The stage is set for a town hall meeting; familiar faces meet to discuss the world’s troubles and debate how best to move forward. Humour draws the audience in early, humour that is intelligently used to placate and lull the audience before the rug is pull out.
The characters stalk the stage while the story unfolds, making sure that the audience attention is held with every word uttered. The performers unpack vast issues facing the world, issues that deeply impact each performer on stage. They hold nothing back and demand to be heard, but heard their way. They want us to see the world through their eyes, a world that rarely makes room for them.
And it is here that we find the drive for the work, as each world issue is peeled back the audience is given insight into the failings of an ‘inclusive’ society. We soon see where and how society has let down and turned a blind eye to the injustices of individuals with intellectual disabilities.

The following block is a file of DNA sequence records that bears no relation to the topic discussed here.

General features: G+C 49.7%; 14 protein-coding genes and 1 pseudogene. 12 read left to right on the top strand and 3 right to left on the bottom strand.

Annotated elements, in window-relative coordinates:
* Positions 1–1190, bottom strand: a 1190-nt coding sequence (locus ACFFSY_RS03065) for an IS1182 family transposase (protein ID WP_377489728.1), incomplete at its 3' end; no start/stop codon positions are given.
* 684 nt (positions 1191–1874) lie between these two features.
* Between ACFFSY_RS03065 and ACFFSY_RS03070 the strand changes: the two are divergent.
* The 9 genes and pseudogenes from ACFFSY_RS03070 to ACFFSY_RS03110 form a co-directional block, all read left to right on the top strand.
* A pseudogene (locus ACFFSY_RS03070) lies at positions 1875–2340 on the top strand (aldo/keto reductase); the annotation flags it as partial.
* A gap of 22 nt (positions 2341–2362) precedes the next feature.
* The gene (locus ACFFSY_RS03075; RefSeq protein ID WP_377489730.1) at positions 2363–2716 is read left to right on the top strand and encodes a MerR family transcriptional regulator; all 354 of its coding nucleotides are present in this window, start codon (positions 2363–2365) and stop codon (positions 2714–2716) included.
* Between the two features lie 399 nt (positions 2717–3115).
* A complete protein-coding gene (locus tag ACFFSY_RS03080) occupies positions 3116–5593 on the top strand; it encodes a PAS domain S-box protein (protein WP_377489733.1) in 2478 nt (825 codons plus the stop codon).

The work is masterfully simple and direct, with each issue cleverly offered as a throw away statement or said in the context of the fictitious world portrayed on stage. It isn’t long however before the audience realises that each phrase and word uttered have very real weight and are deeply rooted in our everyday society.
This work needs to be experienced to be full grasped and by more than just a festival audience. This is Australian theatre at it’s finest and the fact that we seem to only see these performers and stories during a festival, is a continued example of just how our major companies are missing the mark when it comes to diversity on our stages.
The Shadow Whose Prey the Hunter Becomes
Fairfax Studio – Arts Centre Melbourne, 100 St Kilda Road, Melbourne
Performance: Saturday 12 October 2019
Season continues to 20 October 2019
Information and Bookings: www.festival.melbourne
Image: The Shadow Whose Prey the Hunter Becomes – photo by Zan Wimberley
Review: Gavin Roach